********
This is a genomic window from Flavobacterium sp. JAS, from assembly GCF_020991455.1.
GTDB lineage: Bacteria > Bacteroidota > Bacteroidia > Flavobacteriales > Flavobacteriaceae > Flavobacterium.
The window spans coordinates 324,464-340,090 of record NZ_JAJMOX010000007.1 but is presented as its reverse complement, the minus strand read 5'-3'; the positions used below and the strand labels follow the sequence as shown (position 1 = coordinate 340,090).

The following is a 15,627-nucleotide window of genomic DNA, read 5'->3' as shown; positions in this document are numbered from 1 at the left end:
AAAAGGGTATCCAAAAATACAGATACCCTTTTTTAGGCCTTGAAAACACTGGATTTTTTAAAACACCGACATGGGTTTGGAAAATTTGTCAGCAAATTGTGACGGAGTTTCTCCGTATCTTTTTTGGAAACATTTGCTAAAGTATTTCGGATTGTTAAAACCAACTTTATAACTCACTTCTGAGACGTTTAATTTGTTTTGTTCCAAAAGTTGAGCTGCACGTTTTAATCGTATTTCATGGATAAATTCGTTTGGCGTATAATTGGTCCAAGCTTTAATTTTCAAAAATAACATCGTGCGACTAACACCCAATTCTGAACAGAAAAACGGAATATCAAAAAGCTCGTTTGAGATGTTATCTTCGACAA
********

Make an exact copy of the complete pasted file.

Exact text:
This is a genomic window from Flavobacterium sp. JAS, from assembly GCF_020991455.1.
GTDB lineage: Bacteria > Bacteroidota > Bacteroidia > Flavobacteriales > Flavobacteriaceae > Flavobacterium.
The window spans coordinates 324,464-340,090 of record NZ_JAJMOX010000007.1 but is presented as its reverse complement, the minus strand read 5'-3'; the positions used below and the strand labels follow the sequence as shown (position 1 = coordinate 340,090).

The following is a 15,627-nucleotide window of genomic DNA, read 5'->3' as shown; positions in this document are numbered from 1 at the left end:
AAAAGGGTATCCAAAAATACAGATACCCTTTTTTAGGCCTTGAAAACACTGGATTTTTTAAAACACCGACATGGGTTTGGAAAATTTGTCAGCAAATTGTGACGGAGTTTCTCCGTATCTTTTTTGGAAACATTTGCTAAAGTATTTCGGATTGTTAAAACCAACTTTATAACTCACTTCTGAGACGTTTAATTTGTTTTGTTCCAAAAGTTGAGCTGCACGTTTTAATCGTATTTCATGGATAAATTCGTTTGGCGTATAATTGGTCCAAGCTTTAATTTTCAAAAATAACATCGTGCGACTAACACCCAATTCTGAACAGAAAAACGGAATATCAAAAAGCTCGTTTGAGATGTTATCTTCGACAA